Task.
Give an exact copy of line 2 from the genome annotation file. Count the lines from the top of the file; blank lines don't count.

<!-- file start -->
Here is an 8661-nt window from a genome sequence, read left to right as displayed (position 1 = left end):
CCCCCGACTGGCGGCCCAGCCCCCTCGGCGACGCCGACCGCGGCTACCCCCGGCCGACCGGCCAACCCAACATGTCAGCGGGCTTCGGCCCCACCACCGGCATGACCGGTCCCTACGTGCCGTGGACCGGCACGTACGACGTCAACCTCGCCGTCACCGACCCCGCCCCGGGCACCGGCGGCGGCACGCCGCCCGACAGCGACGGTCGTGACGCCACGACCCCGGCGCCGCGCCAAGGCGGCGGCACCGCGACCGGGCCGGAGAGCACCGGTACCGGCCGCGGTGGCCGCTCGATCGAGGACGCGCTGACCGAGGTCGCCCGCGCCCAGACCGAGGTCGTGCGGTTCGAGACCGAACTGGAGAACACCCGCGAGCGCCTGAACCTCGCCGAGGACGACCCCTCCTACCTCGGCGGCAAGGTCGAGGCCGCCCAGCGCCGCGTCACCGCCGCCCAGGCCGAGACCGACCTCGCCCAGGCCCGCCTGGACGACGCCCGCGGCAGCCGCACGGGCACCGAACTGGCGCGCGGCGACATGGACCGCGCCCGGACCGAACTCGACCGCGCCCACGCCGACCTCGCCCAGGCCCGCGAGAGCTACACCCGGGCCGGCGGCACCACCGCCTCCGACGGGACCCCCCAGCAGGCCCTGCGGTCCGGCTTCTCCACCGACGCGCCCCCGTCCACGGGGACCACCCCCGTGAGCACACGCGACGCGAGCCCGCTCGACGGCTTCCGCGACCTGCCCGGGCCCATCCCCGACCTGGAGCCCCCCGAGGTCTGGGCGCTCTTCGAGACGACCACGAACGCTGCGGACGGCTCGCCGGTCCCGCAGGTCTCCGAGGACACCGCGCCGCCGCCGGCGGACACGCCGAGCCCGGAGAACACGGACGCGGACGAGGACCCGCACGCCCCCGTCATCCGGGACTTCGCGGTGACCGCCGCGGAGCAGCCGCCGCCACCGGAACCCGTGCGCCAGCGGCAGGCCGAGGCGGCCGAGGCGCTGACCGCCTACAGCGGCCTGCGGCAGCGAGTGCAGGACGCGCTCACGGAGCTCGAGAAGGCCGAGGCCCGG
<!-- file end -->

CCCCCGACTGGCGGCCCAGCCCCCTCGGCGACGCCGACCGCGGCTACCCCCGGCCGACCGGCCAACCCAACATGTCAGCGGGCTTCGGCCCCACCACCGGCATGACCGGTCCCTACGTGCCGTGGACCGGCACGTACGACGTCAACCTCGCCGTCACCGACCCCGCCCCGGGCACCGGCGGCGGCACGCCGCCCGACAGCGACGGTCGTGACGCCACGACCCCGGCGCCGCGCCAAGGCGGCGGCACCGCGACCGGGCCGGAGAGCACCGGTACCGGCCGCGGTGGCCGCTCGATCGAGGACGCGCTGACCGAGGTCGCCCGCGCCCAGACCGAGGTCGTGCGGTTCGAGACCGAACTGGAGAACACCCGCGAGCGCCTGAACCTCGCCGAGGACGACCCCTCCTACCTCGGCGGCAAGGTCGAGGCCGCCCAGCGCCGCGTCACCGCCGCCCAGGCCGAGACCGACCTCGCCCAGGCCCGCCTGGACGACGCCCGCGGCAGCCGCACGGGCACCGAACTGGCGCGCGGCGACATGGACCGCGCCCGGACCGAACTCGACCGCGCCCACGCCGACCTCGCCCAGGCCCGCGAGAGCTACACCCGGGCCGGCGGCACCACCGCCTCCGACGGGACCCCCCAGCAGGCCCTGCGGTCCGGCTTCTCCACCGACGCGCCCCCGTCCACGGGGACCACCCCCGTGAGCACACGCGACGCGAGCCCGCTCGACGGCTTCCGCGACCTGCCCGGGCCCATCCCCGACCTGGAGCCCCCCGAGGTCTGGGCGCTCTTCGAGACGACCACGAACGCTGCGGACGGCTCGCCGGTCCCGCAGGTCTCCGAGGACACCGCGCCGCCGCCGGCGGACACGCCGAGCCCGGAGAACACGGACGCGGACGAGGACCCGCACGCCCCCGTCATCCGGGACTTCGCGGTGACCGCCGCGGAGCAGCCGCCGCCACCGGAACCCGTGCGCCAGCGGCAGGCCGAGGCGGCCGAGGCGCTGACCGCCTACAGCGGCCTGCGGCAGCGAGTGCAGGACGCGCTCACGGAGCTCGAGAAGGCCGAGGCCCGG